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TheBigStory
 

Promising goodies to win votes not the way to go: Khaw

Published on Jun 2, 2014 7:10 PM
 
Minister for National Development Mr Khaw Boon Wan delivers his speech at the World Cities Summit's Ministers Forum on Infrastructure Development, held at the Marina Bay Sands Convention Centre from June 1-4, 2014. Politicians who give "goodies" away to win votes, with little thought of how they would pay for such goodies, risk not only insolvency, but turning citizens cynical against politics, National Development Minister Khaw Boon Wan said on Monday.  -- ST PHOTO: SEAH KWANG PENG

SINGAPORE - Politicians who give "goodies" away to win votes, with little thought of how they would pay for such goodies, risk not only insolvency, but turning citizens cynical against politics, National Development Minister Khaw Boon Wan said on Monday.

"Democracy of that manner must lead to insolvency and eventually political cynicism," he said, underscoring an important principle the Government held to even as it tried to make Singapore cleaner, greener and more comfortable for all.

He added that the three other principles that helped the Government achieve all that were: spending within one's means and saving when times were good; staying open to trade, talent and ideas; and enabling more citizens to be educated and trained to be employable in a fast-changing world.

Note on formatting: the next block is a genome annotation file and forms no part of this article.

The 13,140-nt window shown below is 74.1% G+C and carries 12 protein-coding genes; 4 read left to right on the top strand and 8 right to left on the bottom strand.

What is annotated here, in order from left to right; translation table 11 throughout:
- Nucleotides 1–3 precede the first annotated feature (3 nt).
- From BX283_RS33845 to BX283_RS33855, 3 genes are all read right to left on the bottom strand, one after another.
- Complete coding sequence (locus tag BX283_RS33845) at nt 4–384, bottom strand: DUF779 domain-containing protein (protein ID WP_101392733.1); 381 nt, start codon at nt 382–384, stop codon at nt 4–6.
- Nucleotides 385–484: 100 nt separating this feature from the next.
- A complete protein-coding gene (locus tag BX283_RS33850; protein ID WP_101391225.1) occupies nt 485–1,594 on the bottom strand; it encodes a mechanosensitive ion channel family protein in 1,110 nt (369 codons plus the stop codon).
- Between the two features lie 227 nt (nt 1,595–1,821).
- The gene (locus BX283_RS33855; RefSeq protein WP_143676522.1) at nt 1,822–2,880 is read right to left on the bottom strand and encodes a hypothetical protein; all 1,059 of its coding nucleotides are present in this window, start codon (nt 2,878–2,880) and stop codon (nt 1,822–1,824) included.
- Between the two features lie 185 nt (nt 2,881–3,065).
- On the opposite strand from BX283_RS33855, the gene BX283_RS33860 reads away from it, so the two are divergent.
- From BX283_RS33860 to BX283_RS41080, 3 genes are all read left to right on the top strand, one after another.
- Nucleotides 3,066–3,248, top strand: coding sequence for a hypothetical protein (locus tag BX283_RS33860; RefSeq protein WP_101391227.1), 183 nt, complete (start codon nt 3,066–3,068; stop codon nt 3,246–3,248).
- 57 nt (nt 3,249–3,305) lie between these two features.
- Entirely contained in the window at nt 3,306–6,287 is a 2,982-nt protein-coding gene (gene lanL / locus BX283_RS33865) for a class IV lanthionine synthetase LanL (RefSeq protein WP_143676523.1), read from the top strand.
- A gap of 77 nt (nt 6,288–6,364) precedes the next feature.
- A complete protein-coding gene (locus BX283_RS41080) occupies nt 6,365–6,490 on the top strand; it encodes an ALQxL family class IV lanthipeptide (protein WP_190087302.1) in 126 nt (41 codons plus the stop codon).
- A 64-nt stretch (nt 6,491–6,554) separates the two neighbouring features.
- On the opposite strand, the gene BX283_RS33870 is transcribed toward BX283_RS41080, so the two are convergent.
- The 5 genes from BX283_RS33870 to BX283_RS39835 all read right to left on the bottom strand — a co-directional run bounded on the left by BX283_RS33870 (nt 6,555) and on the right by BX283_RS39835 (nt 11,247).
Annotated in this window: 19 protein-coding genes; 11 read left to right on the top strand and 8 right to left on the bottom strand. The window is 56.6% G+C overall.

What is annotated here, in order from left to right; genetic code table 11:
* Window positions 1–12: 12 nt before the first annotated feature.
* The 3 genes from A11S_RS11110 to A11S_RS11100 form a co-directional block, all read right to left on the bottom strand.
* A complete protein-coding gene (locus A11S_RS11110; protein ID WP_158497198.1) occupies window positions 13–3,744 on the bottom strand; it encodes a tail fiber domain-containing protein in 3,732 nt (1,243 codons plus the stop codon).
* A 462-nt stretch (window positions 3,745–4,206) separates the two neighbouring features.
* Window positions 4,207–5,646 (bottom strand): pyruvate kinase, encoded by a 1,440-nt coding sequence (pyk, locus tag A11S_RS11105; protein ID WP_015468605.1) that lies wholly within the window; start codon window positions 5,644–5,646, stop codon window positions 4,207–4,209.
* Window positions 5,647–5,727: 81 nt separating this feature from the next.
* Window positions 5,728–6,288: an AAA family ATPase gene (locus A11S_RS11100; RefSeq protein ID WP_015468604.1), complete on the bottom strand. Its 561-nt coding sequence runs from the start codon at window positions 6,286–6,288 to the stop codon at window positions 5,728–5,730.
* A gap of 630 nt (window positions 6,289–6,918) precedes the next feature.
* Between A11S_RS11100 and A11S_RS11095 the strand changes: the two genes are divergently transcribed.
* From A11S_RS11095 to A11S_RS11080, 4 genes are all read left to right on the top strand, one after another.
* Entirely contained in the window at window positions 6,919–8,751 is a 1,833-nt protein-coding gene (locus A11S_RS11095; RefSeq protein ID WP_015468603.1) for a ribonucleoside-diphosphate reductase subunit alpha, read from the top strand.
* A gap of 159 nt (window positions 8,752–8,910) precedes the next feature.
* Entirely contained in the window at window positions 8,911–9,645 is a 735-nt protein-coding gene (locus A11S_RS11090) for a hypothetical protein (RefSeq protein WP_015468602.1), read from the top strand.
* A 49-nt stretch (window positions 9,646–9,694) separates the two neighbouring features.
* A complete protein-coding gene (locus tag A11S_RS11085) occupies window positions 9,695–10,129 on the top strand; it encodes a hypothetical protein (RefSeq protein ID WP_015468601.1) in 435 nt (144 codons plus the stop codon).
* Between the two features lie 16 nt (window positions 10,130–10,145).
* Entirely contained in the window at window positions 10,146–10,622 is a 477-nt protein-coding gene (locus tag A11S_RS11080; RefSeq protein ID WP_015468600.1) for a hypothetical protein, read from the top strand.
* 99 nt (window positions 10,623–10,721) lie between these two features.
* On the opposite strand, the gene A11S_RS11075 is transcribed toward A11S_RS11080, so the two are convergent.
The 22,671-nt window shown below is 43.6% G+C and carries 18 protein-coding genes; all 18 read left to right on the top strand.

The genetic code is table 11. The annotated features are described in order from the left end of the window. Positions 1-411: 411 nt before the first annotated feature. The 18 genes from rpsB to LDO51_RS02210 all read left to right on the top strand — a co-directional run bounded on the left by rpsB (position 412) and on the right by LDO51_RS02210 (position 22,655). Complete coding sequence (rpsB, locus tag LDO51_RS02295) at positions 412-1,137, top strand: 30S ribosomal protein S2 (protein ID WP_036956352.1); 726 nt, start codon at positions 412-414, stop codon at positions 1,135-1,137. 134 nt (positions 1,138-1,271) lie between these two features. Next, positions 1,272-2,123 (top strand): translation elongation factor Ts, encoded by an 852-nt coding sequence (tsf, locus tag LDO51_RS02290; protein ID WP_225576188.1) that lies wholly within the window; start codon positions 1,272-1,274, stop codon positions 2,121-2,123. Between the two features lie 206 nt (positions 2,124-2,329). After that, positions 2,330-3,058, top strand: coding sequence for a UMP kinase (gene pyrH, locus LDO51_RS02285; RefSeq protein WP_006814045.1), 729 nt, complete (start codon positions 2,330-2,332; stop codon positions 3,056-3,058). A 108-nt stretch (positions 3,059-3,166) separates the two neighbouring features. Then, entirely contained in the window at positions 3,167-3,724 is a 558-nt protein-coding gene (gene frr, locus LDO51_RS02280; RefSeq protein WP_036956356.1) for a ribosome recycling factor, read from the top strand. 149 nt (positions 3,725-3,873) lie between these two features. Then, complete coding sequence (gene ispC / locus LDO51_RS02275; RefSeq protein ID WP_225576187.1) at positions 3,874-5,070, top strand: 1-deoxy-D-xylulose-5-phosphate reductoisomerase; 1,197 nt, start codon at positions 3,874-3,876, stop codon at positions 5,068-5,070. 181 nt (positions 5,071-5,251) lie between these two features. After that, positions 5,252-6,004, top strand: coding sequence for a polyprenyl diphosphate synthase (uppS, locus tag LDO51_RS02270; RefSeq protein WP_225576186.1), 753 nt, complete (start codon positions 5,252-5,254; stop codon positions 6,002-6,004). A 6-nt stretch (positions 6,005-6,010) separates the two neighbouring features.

He said all this during a discussion with two other international leaders on shaping quality city living, as part of three summits here on managing cities, water and environmental hygiene.

The three summits are World Cities Summit, Singapore International Water Week and CleanEnviro Summit Singapore.

The two other leaders mulling the challenges of city living were Mexican thinker Angel Gurria, who is secretary-general of the developed world body the Organisation for Economic Co-operation and Development, and Frenchman Jean-Louis Chaussade, the chief executive of water and waste management specialists Suez Environment.

When Singapore's ambassador-at-large Tommy Koh, the discussion'[s moderator, asked Mr Khaw what he thought of the view that Singapore was paradise on Earth, the minister said: "As a government, we take a more practical approach; we dare not promise paradise.

"We try to make Singapore an enduring home for all Singaporeans."

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